Compensate victims of workplace bullying


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On Saturday, families of workers who have been killed or injured on the job will be commemorating their loved ones on the annual Day of Mourning, and many will join Canada’s unions again in calling for better protections for the living.

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Hey there, time traveller!
This article was published 26/04/2018 (1800 days ago), so information in it may no longer be current.

On Saturday, families of workers who have been killed or injured on the job will be commemorating their loved ones on the annual Day of Mourning, and many will join Canada’s unions again in calling for better protections for the living.

In the age of #MeToo and #TimesUp, this important tradition takes on an added dimension, providing the opportunity to more widely address violence and harassment in the workplace.

For decades, the focus of this solemn day understandably has been on workplace accidents and exposure to dangerous materials such as asbestos. According to the Association of Workers’ Compensation Boards of Canada, there were 905 reported workplace deaths in 2016, and more than 241,508 claims accepted for lost time due to work-related injury or disease.

Many tragic stories of loss and hurt will be highlighted on the Day of Mourning, including ones such as those currently featured by Ontario’s Workplace Safety and Insurance Board.

The stories recall a pilot whose plane crashed during a routine flight, a young woman who fell off a scaffold to her death and a father who succumbed to cancer after a tiny piece of asbestos entered his body.

Far too many workers have perished on the job.

One way we honour their memories is to do all we can to make sure no one else’s family has to say goodbye prematurely, or struggle to care for a loved one. It also means we must break the silence on violence and harassment in the workplace to better understand and prevent the full range of harmful behaviour that can occur.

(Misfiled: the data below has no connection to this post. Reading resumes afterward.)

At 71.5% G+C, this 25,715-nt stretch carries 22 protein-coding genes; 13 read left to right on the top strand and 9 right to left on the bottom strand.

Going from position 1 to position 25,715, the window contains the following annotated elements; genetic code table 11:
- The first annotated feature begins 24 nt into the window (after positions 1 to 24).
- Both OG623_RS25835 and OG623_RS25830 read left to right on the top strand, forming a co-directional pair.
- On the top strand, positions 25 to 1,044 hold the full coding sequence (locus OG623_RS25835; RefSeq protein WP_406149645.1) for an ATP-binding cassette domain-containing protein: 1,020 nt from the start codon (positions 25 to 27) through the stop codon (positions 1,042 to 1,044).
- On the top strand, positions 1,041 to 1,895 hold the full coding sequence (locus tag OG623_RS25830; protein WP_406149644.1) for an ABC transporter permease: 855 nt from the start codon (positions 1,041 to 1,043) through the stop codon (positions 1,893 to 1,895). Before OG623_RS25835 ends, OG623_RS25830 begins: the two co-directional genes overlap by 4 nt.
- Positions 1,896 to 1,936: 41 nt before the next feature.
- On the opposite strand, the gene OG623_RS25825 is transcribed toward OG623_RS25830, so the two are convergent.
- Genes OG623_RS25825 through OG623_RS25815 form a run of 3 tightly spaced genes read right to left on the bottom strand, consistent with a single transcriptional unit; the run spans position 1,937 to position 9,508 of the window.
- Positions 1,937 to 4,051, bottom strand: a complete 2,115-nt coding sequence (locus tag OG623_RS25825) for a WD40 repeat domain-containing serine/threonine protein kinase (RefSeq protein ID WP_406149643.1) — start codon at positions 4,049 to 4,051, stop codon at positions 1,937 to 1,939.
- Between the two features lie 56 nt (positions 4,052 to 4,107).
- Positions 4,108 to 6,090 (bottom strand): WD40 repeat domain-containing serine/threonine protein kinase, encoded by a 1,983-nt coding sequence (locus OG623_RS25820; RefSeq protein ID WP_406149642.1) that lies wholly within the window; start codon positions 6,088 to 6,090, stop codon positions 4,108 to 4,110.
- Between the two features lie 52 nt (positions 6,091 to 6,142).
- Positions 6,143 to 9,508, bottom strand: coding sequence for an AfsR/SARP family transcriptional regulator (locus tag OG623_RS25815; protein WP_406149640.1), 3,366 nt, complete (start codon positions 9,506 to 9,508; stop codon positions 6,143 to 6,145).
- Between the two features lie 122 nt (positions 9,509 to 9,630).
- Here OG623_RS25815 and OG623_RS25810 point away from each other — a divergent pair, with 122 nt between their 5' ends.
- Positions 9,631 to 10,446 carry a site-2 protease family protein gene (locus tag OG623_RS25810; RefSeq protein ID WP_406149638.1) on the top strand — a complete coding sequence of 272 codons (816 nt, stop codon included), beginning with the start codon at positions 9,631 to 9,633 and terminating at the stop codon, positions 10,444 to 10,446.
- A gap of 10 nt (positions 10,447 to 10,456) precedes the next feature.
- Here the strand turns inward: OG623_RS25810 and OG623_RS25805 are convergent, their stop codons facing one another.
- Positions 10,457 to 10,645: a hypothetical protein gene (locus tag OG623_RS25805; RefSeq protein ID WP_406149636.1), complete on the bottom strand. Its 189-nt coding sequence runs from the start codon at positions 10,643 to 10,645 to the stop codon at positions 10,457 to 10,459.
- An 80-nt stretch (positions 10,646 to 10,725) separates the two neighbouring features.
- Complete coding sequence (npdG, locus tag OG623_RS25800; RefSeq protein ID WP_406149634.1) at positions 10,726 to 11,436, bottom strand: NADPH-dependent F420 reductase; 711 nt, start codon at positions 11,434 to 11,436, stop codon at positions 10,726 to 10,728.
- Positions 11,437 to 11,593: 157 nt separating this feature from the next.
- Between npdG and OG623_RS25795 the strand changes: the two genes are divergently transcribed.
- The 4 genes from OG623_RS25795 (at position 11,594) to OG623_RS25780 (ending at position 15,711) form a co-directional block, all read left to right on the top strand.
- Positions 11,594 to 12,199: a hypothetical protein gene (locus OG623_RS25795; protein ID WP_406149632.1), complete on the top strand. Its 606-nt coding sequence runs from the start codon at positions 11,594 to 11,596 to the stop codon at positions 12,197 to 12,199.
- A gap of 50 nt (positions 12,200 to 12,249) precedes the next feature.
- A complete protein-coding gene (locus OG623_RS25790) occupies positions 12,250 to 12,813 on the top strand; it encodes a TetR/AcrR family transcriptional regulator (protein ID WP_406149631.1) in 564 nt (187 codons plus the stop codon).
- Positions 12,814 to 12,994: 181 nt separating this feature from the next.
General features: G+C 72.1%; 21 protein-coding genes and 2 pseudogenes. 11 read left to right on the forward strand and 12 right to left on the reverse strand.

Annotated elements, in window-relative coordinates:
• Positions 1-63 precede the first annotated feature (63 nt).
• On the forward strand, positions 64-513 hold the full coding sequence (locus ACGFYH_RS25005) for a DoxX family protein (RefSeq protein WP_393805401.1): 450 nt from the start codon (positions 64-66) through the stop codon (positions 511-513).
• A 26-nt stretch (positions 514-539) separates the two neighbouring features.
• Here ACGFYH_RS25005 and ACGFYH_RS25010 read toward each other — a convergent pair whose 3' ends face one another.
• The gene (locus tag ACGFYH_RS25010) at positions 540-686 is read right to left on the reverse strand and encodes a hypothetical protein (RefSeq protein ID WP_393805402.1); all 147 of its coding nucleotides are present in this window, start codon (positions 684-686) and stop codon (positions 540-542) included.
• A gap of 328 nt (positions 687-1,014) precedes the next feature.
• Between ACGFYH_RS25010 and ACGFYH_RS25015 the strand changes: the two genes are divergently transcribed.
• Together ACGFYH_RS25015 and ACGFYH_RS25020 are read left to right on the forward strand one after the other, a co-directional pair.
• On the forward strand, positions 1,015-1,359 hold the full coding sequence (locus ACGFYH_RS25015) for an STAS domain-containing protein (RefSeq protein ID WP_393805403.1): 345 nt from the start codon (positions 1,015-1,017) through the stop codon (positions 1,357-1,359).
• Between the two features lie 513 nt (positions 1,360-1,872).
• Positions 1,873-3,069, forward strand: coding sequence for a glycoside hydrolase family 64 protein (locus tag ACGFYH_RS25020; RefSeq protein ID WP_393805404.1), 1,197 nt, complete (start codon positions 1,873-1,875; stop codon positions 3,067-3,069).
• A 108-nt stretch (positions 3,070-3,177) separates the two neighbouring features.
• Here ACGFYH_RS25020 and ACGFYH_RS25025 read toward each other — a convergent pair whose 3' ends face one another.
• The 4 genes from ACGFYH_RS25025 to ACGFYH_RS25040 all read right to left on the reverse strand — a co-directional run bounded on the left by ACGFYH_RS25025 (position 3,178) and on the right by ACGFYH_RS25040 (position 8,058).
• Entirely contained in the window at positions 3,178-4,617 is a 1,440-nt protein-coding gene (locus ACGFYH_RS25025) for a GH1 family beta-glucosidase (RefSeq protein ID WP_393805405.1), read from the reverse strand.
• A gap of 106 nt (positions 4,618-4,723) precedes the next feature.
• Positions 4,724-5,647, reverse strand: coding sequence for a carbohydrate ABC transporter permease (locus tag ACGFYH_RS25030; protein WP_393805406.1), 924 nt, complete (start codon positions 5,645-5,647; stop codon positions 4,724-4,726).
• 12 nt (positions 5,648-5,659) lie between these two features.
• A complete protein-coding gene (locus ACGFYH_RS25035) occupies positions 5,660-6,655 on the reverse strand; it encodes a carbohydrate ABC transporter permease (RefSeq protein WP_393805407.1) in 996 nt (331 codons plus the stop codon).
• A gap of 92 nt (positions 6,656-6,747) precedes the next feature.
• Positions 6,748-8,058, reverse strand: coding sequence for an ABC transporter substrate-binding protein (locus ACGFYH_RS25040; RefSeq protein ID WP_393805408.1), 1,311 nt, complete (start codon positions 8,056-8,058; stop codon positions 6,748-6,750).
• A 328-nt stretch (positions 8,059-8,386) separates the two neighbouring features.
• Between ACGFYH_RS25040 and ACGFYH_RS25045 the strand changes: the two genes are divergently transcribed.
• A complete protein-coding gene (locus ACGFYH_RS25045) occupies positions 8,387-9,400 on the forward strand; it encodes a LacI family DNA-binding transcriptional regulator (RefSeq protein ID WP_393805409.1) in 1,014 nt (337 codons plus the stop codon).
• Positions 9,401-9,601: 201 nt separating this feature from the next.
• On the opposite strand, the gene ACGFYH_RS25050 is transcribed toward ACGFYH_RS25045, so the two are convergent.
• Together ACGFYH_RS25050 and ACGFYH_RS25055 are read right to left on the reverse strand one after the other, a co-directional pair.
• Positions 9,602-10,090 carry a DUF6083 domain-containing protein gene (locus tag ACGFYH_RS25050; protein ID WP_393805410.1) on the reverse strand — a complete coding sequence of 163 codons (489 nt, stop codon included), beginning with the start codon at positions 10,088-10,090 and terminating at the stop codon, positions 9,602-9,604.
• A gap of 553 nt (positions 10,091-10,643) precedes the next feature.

Without these critical conversations, employers and governments will have little incentive to act.

Take the heartbreaking case of the late Eric Donavan of Hazelbrook, P.E.I. The 47-year-old man had worked for more than 17 years with a non-profit organization.

By all accounts, he loved his work until a supervisor began to bully and harass him severely. He became increasingly anxious and stressed, eventually dying as a result of cardiac arrest.

After a three-year battle, the Workers Compensation Board of Prince Edward Island accepted the arguments of Donovan’s wife and doctor and awarded the family compensation. His case represents one of the rare glimpses into understanding the toll that workplace bullying and harassment can take.

“It’s astonishing how many people are saying that they have been in workplaces where there has been consistent, health-threatening and health-injurious bullying and where nothing has been done by supervisors,” said the family’s lawyer, James W. Macnutt.

Earlier this year, a Saskatchewan family similarly received compensation after arguing that workplace bullying led to their loved one’s suicide.

The situation is acute for female workers, many of whom are working in caregiving professions — including nurses, personal support workers and teachers.

Women are too often the target of workplace violence and harassment, including sexual and physical harassment or violence. Another risk is that domestic violence may also follow women to work. For some, the outcome can be fatal.

On this Day of Mourning, Canada’s unions are urging workers to seek support if they are the victims of violence and harassment. This impacts every sector.

For instance, a 2017 Public Service Employee Survey found that 18 per cent of public servants reported being harassed at work in the preceding two years. For frontline workers — including bus drivers, paramedics, flight attendants, call-centre workers and many others, particularly those who work alone — the dangers are significant.

Working with Canada’s unions and employers, the federal government has developed strong regulations on workplace violence. Federal Bill C-65 promises, finally, to address sexual harassment as a workplace hazard.

However, workers also are calling for other new measures: whistleblower protection, to protect complainants from reprisal; the hiring of properly trained federal health and safety officers in appropriate numbers; and the recognition of domestic violence as a workplace hazard, as Ontario explicitly wrote into legislation following the workplace murders of Lori Dupont and Theresa Vince.

It’s time collectively to renew our commitment to ensuring that all workers are safe and supported at work.

Hassan Yussuff is president of the Canadian Labour Congress.

Twitter: @Hassan_Yussuff

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